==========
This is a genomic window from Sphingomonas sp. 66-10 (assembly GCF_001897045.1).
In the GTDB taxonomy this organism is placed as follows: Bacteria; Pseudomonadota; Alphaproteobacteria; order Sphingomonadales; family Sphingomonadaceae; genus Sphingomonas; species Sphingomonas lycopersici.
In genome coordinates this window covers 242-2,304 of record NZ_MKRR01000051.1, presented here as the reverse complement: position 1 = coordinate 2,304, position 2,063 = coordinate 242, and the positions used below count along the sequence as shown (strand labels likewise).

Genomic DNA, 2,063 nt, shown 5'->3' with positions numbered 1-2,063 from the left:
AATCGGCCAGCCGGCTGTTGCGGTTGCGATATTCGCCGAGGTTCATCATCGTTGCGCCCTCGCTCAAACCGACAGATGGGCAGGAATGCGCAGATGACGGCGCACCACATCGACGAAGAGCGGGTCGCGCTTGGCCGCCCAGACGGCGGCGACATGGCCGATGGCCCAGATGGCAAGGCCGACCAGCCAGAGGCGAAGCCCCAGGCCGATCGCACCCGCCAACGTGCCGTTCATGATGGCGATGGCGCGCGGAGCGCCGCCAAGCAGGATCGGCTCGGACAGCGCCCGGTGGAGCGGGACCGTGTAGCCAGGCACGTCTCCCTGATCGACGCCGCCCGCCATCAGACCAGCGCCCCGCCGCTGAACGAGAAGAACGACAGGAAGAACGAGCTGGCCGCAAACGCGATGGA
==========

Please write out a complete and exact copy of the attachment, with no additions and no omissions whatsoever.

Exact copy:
This is a genomic window from Sphingomonas sp. 66-10 (assembly GCF_001897045.1).
In the GTDB taxonomy this organism is placed as follows: Bacteria; Pseudomonadota; Alphaproteobacteria; order Sphingomonadales; family Sphingomonadaceae; genus Sphingomonas; species Sphingomonas lycopersici.
In genome coordinates this window covers 242-2,304 of record NZ_MKRR01000051.1, presented here as the reverse complement: position 1 = coordinate 2,304, position 2,063 = coordinate 242, and the positions used below count along the sequence as shown (strand labels likewise).

Genomic DNA, 2,063 nt, shown 5'->3' with positions numbered 1-2,063 from the left:
AATCGGCCAGCCGGCTGTTGCGGTTGCGATATTCGCCGAGGTTCATCATCGTTGCGCCCTCGCTCAAACCGACAGATGGGCAGGAATGCGCAGATGACGGCGCACCACATCGACGAAGAGCGGGTCGCGCTTGGCCGCCCAGACGGCGGCGACATGGCCGATGGCCCAGATGGCAAGGCCGACCAGCCAGAGGCGAAGCCCCAGGCCGATCGCACCCGCCAACGTGCCGTTCATGATGGCGATGGCGCGCGGAGCGCCGCCAAGCAGGATCGGCTCGGACAGCGCCCGGTGGAGCGGGACCGTGTAGCCAGGCACGTCTCCCTGATCGACGCCGCCCGCCATCAGACCAGCGCCCCGCCGCTGAACGAGAAGAACGACAGGAAGAACGAGCTGGCCGCAAACGCGATGGA